Seen as an overriding matter of national security and loosely defined in law, ‘extremism’ is almost exclusively dealt with by law enforcement agencies, in particular the Federal Security Service (FSB) and prosecutors affiliated with the Ministry of Internal Affairs (MVD). Within the ‘catch-all’ approach, the Law on Extremism has been used by these and other agencies (e.g. local authorities) to discriminate against, prosecute, and in many cases outlaw as extremist groups, Jehovah’s Witnesses, Protestants, the Hare Krishna, as well as some Muslim groups and activists. It also resulted in the establishment of an index of banned literature, which currently contains hundreds of titles, most of which are produced by Islamic groups or scholars. Those involved in countering extremism hardly ever engage in public discussions and it remains unclear to what extent and on what kind of research their approach and activities are based, though it is known that the law enforcement ministries (FSB and MVD) have their own research institutes. Similarly, there seems to be little connection between academic research and public policy related to religiously-motivated extremism (however defined).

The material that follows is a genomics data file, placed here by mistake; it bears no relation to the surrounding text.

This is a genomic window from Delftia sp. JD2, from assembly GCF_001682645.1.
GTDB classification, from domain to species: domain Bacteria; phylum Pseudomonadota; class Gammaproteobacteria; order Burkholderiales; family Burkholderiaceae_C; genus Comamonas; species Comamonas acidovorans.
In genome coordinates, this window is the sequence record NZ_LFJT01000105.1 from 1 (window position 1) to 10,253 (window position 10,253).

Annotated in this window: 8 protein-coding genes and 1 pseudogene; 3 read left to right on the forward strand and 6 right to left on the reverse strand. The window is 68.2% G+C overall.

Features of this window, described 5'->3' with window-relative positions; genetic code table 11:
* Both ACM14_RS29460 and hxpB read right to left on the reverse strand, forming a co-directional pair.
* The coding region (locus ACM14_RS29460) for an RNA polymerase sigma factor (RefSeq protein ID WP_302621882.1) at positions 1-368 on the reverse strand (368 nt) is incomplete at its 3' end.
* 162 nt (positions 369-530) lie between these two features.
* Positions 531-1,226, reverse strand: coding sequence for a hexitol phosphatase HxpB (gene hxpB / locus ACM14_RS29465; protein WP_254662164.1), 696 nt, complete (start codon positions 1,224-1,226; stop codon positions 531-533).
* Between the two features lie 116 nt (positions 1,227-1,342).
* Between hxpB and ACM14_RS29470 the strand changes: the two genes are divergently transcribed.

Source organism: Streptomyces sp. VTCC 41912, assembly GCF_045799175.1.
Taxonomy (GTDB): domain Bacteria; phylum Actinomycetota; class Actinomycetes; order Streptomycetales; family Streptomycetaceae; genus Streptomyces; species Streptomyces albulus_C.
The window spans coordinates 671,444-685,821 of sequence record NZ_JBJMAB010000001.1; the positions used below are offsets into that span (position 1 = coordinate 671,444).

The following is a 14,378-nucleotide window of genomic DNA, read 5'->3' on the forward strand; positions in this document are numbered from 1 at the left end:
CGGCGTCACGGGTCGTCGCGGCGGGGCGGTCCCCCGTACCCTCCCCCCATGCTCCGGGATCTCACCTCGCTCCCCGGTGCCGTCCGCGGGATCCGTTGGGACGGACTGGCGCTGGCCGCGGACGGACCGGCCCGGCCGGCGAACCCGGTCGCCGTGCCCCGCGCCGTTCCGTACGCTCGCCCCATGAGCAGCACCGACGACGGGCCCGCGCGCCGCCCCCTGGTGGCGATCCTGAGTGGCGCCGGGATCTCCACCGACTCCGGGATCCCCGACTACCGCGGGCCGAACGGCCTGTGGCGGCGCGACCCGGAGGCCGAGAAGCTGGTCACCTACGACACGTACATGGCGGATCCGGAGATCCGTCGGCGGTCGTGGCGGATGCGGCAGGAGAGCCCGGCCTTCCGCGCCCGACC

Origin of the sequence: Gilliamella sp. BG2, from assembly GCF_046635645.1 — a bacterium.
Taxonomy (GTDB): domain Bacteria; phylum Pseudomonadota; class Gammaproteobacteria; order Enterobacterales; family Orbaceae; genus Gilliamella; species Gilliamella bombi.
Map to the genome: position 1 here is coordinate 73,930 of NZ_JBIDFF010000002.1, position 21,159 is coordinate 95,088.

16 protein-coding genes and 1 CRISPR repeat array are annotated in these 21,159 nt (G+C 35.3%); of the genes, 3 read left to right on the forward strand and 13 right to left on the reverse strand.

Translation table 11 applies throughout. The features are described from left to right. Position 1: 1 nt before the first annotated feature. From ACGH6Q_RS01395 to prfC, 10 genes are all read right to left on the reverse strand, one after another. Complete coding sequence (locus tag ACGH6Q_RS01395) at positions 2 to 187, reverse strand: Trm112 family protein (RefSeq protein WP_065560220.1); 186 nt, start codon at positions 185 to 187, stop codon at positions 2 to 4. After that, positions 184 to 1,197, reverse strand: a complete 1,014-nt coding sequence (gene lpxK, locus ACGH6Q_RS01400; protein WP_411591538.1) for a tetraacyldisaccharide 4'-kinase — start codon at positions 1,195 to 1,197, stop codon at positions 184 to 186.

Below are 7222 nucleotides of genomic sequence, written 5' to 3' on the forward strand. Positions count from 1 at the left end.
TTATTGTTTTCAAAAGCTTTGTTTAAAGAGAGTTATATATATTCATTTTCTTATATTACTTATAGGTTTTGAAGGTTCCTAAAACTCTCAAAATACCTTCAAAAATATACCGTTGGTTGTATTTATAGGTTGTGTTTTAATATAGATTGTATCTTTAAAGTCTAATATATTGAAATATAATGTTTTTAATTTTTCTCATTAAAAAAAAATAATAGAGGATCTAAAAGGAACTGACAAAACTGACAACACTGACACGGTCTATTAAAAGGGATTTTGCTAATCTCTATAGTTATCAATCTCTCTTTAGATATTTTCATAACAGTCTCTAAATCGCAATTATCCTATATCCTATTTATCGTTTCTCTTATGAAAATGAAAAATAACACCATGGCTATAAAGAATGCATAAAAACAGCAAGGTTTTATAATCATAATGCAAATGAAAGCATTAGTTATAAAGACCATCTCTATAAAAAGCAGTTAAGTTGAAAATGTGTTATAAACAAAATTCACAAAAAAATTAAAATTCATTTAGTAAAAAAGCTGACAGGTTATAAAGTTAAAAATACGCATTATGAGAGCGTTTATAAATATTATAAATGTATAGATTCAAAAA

This is combined with extremely heavy-handed ways in which both local and federal law-enforcement agencies tackle what they see as Islamic extremism, in particular in the Northern Caucasus, where they frequently do not discriminate between known terrorist groups and Islamic activists, or between militant and peaceful factions of the same movement. A notable exception was the approach taken in 1997-8 by Sergei Stepashin, the then Interior Minister, who took a negotiating approach in the situation around the Kadar zone; his approach, however, was rejected by both local and federal authorities.
Research on Islamic Radicalism